#Haider, Hindi bollywood film movie review, #JohnsonThomas Rating: * * *

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#Haider(Hindi) Rating: * * * Brooding mayhem! There’s chaos in the plotting but in terms of form it’s one of a kind. Kashmir has never looked so incredibly beautiful on screen before. The beautiful compositions both visual and aural convey a uniqueness that transports you right into the unparalleled natural beauty, turmoil and turbulence of the troubled state. Unfortunately they don’t fit well in the schema of the brooding dark narrative that #VishalBharadwaj employs. And neither does the background score which attempts to go ‘POP’ whenever there’s an event in store. This attempt of a Hamlet set in Kashmir has it’s moments of intense engagement but the unconvincing plotting and unsavory attempts at levity (Chutzpah-AFSPA)makes it well short of bountiful. It’s an ambitious effort but not exactly a brilliant one. #Tabu is magnificent as the new-age Mother India #KayKay is amazing and #IrrfanKhan adds lethality to that brilliance. Production design by #SubrataChakraborty & #AmitRay, costume design by #DollyAhluwaliaTewari, cinematography by #PankajKumar are outstanding. #VishalBharadwaj #DisneyUTV #ShahidKapoor #Tabu #ShraddhaKapoor #IrrfanKhan #KayKayMenon #ParulGossainPR #SiddharthRoyKapoor

Hindi film review
Johnson Thomas
Brooding Mayhem
Film: Haider
Cast: Irrfan Khan, Tabu, Kay Kay Menon, Shahid Kapoor, Shradha Kapoor, Kulbhushgan Kharbanda
Director: Vishal Bharadwaj

Rating: * * *

After the twin disasters of ‘Saat khoon Maaf and ‘Matru ki Bijlee Ka Mandola’ Vishal Bharadwaj once again dons the mantle of director- this time though he rests his laurels on adapting Shakespeare’s ‘Hamlet.’ After all his best films(Maqbool, Omkara) have been adapted from Shakespeare so he must have guessed that he could’t go too far wrong in this new-fangled attempt. And he doesn’t – It’s definitely not as bad as his last aforementioned venture. And it’s certainly better than his middling effort (Kaminey). So if not brilliant in assay, it’s at the very least gratifying in bits and parts.

Juxtaposing the internecine intrigue and politics of a well-known muslim family against the turmoil and turbulence of a state whose contentious issues are much larger than this context implies and re-imagines, renders this story-telling session a little too convenient and riddled with contradictions that never get cleared up. The script set in 1995, by Basharat Peer and Vishal Bharadwaj himself, does not have the vision, the understanding nor the substantive logic to make the ensuing dramatics convincing. Firstly the Kashmir setting was not a necessity for this Hamlet adaptation. The insurgency issue, the disenchantment with the administration, the half-widow, AFSPA angle never gets integrated in the narrative in a convincing manner. Add to that the unsavory attempts to lighten the mood by spoofing Salman Khan’s on-screen antics and portraying the potentially potent AFSPA issue in the form of a joke. There’s also the fact that the lead character Haider(Shahid Kapoor) moves around in a so-called army occupied zone in a care-free manner, speaks of a contrived convenience rather than an integral one.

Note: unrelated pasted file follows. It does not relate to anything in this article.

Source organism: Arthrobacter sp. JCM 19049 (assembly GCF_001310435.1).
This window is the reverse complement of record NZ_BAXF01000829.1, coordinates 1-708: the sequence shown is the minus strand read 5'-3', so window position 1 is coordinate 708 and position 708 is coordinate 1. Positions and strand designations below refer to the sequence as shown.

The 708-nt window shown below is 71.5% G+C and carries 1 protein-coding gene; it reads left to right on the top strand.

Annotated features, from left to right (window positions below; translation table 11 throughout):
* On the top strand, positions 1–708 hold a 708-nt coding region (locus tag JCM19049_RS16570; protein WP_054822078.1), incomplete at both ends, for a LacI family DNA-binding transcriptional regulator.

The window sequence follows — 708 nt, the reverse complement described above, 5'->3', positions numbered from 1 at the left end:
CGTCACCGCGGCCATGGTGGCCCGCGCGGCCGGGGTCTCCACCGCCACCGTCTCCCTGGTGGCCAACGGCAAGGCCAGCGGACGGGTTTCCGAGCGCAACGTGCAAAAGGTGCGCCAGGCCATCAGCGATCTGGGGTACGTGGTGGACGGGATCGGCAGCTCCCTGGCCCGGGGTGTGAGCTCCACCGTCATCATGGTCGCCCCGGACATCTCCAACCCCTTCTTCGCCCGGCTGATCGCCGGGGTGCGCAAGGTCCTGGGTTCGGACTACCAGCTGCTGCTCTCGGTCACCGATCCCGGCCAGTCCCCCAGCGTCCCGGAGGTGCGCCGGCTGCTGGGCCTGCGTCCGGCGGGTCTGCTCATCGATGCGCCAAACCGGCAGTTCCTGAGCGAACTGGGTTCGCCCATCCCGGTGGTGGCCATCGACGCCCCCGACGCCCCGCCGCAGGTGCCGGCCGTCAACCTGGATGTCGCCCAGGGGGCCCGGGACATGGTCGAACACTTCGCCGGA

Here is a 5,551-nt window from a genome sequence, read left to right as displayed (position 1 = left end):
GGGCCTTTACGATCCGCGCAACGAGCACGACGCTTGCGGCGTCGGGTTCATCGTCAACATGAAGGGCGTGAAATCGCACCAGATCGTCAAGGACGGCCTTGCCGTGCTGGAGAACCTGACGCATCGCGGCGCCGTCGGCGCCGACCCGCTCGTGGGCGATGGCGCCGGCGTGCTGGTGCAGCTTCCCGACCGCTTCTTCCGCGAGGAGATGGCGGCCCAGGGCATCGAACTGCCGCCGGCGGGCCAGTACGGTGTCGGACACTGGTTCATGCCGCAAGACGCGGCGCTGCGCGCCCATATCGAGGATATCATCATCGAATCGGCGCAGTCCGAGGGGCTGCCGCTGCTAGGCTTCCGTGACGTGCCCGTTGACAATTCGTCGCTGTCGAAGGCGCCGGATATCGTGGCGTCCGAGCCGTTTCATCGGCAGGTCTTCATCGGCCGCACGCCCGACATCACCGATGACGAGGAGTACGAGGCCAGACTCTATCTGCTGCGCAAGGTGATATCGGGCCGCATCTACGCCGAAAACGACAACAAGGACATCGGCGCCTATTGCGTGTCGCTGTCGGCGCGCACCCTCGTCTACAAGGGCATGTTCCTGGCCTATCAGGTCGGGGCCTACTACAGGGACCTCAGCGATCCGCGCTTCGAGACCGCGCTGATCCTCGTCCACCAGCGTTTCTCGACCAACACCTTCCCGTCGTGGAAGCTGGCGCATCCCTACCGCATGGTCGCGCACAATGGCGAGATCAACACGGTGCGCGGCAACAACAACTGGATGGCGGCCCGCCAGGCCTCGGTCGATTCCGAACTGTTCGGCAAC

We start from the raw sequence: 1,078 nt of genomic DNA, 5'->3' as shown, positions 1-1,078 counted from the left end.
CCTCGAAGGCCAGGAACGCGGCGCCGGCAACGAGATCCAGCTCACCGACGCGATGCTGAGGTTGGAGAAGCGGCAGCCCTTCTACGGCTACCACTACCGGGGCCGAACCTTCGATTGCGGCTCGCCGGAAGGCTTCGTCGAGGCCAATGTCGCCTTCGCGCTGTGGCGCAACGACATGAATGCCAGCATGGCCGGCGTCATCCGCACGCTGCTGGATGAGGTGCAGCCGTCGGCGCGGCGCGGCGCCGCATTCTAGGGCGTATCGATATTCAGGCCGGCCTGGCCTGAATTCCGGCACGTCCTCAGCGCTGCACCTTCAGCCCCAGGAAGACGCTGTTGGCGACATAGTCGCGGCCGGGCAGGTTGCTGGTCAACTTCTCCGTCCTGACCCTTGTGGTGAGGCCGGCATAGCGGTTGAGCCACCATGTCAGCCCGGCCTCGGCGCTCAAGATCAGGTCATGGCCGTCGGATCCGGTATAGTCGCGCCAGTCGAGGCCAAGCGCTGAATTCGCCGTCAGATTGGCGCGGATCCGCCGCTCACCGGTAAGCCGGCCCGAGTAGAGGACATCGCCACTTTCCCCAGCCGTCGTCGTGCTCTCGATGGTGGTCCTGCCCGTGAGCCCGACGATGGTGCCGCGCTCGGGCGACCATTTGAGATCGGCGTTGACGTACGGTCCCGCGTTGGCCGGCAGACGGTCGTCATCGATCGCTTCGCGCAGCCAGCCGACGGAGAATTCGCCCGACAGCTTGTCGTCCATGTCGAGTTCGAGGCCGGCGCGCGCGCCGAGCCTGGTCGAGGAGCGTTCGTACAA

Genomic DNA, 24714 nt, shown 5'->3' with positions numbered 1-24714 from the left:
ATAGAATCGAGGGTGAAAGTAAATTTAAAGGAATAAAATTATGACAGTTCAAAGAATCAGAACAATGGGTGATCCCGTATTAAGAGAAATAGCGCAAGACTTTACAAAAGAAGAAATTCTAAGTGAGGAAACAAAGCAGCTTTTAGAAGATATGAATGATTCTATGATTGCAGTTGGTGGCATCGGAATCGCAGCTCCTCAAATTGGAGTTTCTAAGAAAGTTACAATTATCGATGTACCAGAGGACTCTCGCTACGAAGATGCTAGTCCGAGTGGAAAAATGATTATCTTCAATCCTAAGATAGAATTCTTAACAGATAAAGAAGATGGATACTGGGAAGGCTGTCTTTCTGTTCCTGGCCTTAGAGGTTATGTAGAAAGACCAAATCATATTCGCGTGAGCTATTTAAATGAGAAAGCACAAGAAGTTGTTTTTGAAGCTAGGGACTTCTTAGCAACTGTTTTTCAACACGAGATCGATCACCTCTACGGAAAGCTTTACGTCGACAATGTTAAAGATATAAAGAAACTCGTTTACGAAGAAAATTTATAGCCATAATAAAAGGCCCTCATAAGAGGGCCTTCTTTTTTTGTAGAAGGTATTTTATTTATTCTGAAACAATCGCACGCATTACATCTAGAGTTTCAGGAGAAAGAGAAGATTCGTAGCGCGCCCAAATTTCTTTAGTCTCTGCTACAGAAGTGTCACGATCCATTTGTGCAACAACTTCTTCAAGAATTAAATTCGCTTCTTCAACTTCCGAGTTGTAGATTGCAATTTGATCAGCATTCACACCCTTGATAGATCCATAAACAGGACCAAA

Haider has just returned from Dehradun to find his home has been shot to bazooka smithereens, his Doctor Father is missing and his mother Ghazala(Tabu) who has been provided alternate accommodation in her in-law’s home, he sees in a compromising position with his ambitious paternal uncle Khurram(Kay Kay Menon). A little too much for this young man to handle- so he walks out in a huff just when it’s curfew time and gets rescued from a search and interrogation by his childhood friends -twin Salman Khan crazies who have been instructed to keep an eye on him by the army chief. He also happens to be in a childhood old relationship with Arshiya(Shradha Kapoor) a local press reporter who aids him in the search for his missing father. She also happens to be the daughter of the army chief who sets the two Salman’s on Haider’s trail. What I couldn’t figure out was why the chief needed the fake Salmans to do duty when his daughter was much closer to the target and in a much better position to do the deed. There’s also the fact that she is aiding Haider in the search for his missing father when in fact it’s pretty much obvious that her father might have had something to do with it. There are quite a few logical missteps in the set-up and exposition and the attempt to make it all converge to an end that doesn’t come through as natural makes the experience less than involving. The sheer predictability of the narrative is also one of the film’s biggest weak points. Vishal’s invocation of the bard at key moments- the not-so-pronounced Oedipal complex, a faint incestuous undertone, the Bismil song enactment, Haider's public pretence of madness, the singing grave diggers, Arshia’s inability to come to terms with her own involuntary deception towards her lover and the appearance of the father's ghost- all key plot points from Hamlet, does not fit in well, within the contrived narration.

What takes your breath away though is the sheer beauty of the awesomely cinematographed landscape, the stunning backdrops for every major conflict, the sheer potency of some of the performances and the musical interludes and their choreography. Unfortunately none of these features combine well-enough together as an integrated whole. Pankaj Kumar’s cinematography is hauntingly beautiful- every frame represents a composition worthy of high praise. Unfortunately the chaotic narrative and the uneven splicing doesn’t allow for complete immersion in that outstanding feature. The musical interludes come across as forced and in fact take away much of the tension from the build-up. The background score is also not subtle enough-it comes across as ingratiating and obvious. The impressive Production design work by Subrata Chakraborty and Amit Ray and costume design by Dolly Ahluwalia Tewari make the package look much richer though.